(Immigration and Asylum Chamber) Appeal Number: HU/18930/2019 (R)
THE IMMIGRATION ACTS
Remote Hearing by Skype for Business
Decision & Reasons Promulgated
On 10th November 2020
On 17th November 2020
UPPER TRIBUNAL JUDGE MANDALIA
RUDOPLH CONSTANTINE RHONE
(Anonymity Direction Not Made)
THE SECRETARy OF STATE FOR THE HOME DEPARTMENT
For the Appellant: Mr J Wilson, JM Wilson Solicitors
For the Respondent: Mrs H Aboni, Senior Home Office Presenting Officer
DECISION AND REASONS (R)
1. The hearing before me on 10th November 2020 took the form of a remote hearing using skype for business. Neither party objected. I sat at the Birmingham Civil Justice Centre. I was addressed by the representatives in exactly the same way as I would have been if the parties had attended the hearing together. I was satisfied: that this constituted a hearing in open court; that the open justice principle has been secured; that no party has been prejudiced; and that, insofar as there has been any restriction on a right or interest, it is justified as necessary and proportionate. I was satisfied that it was in the interests of justice and in accordance with the overriding objective to proceed with a remote hearing because of the present need to take precautions against the spread of Covid-19, and to avoid delay. I was satisfied that a remote hearing would ensure the matter is dealt with fairly and justly in a way that is proportionate to the importance of the case, the complexity of the issues that arise, and the anticipated costs and resources of the parties. At the end of the hearing I was satisfied that both parties had been able to participate fully in the proceedings.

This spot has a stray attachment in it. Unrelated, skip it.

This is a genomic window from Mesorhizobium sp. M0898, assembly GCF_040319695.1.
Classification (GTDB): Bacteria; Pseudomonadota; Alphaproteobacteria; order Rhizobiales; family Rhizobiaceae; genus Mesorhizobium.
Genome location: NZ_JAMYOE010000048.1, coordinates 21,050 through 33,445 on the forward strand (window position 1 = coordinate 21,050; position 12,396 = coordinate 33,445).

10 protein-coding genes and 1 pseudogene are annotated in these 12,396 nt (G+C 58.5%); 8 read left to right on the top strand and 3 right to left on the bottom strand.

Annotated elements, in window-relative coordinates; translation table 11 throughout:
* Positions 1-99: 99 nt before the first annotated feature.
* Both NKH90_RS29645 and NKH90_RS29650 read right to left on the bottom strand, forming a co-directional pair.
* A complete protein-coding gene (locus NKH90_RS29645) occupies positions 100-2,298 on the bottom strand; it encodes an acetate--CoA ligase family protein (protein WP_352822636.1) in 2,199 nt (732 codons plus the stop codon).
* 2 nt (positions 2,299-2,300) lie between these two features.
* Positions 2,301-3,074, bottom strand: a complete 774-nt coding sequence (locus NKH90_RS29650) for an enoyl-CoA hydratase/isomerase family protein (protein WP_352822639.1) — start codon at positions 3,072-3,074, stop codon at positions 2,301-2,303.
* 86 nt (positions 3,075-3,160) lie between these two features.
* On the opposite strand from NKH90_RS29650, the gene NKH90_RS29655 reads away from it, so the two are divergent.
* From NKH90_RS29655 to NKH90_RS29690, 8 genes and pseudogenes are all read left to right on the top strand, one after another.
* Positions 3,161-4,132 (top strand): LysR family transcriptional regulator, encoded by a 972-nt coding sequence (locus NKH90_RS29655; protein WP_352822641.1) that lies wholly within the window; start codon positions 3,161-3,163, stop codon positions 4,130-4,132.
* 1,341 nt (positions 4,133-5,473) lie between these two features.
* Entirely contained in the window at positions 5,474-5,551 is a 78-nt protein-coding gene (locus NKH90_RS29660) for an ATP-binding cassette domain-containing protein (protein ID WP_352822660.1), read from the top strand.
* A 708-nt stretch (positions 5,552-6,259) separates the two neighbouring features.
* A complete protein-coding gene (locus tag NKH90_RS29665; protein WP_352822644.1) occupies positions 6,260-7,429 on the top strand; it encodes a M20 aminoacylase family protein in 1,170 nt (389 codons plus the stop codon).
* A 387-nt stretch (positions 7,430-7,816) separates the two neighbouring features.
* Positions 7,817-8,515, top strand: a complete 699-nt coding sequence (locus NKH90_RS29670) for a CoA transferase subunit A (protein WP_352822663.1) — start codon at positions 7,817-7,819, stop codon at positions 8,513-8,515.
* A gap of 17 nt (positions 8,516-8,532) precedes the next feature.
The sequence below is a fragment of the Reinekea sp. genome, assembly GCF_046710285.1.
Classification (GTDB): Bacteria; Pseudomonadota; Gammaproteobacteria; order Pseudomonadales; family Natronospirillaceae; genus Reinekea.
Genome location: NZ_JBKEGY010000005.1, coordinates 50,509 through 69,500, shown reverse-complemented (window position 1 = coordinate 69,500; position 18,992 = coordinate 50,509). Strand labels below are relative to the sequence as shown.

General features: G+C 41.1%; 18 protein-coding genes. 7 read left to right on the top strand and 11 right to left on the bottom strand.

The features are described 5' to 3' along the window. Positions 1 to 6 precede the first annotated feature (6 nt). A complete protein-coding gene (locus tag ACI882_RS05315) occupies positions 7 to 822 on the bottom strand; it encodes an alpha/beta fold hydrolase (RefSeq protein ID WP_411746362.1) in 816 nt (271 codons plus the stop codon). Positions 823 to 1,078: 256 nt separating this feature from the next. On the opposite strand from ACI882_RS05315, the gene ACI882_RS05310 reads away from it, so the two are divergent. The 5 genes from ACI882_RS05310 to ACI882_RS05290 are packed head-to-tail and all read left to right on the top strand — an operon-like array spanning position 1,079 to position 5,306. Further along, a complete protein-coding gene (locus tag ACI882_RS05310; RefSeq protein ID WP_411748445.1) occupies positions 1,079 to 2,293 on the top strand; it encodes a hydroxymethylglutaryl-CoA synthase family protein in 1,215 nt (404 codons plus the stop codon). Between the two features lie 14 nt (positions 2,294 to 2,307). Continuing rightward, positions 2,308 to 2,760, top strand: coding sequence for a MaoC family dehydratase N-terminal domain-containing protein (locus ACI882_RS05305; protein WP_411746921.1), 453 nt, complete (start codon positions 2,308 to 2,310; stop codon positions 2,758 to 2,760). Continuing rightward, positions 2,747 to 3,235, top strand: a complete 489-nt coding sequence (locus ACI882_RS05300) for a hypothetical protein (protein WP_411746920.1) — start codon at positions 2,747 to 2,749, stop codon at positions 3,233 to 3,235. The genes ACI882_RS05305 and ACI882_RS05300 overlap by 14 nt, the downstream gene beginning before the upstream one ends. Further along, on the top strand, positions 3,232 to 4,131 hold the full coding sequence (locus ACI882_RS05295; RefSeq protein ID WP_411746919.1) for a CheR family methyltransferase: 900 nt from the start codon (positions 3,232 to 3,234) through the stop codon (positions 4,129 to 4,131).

2. The appellant is a national of Jamaica. He claims to have arrived in the UK in 1999. On 13th September 2012, he applied for leave to remain on Article 8 grounds. The application was refused on 28th August 2013. The decision did not attract a right of appeal. On 4th September 2019, the appellant made a further application for leave to remain in the UK on the basis of his private life. The appellant claimed to have lived continuously in the UK for 20 years. The application was refused by the respondent for reasons set out in a decision dated 6th November 2019. The respondent concluded that appellant has failed to establish that he has lived continuously in the UK for at least 20 years and he could not therefore meet the requirement set out in paragraph 276ADE(1)(iii) of the immigration rules. The appellant's appeal against that decision was dismissed for reasons set out in a decision of First-tier Tribunal Judge O'Hagan promulgated on 17th January 2020.
3. The appellant was not represented at the hearing of the appeal. His evidence before the First-tier Tribunal is summarised at paragraphs  to  of the decision of Judge O'Hagan. The appellant provided the Tribunal with a copy of his passport and in cross examination, it was put to the appellant that the endorsements on the passport demonstrate that he left the UK and returned in 2000, 2001 and 2002. The appellant denied that he had ever left the UK, and his evidence was that the endorsements on his passport merely showed that he was registered with the respondent.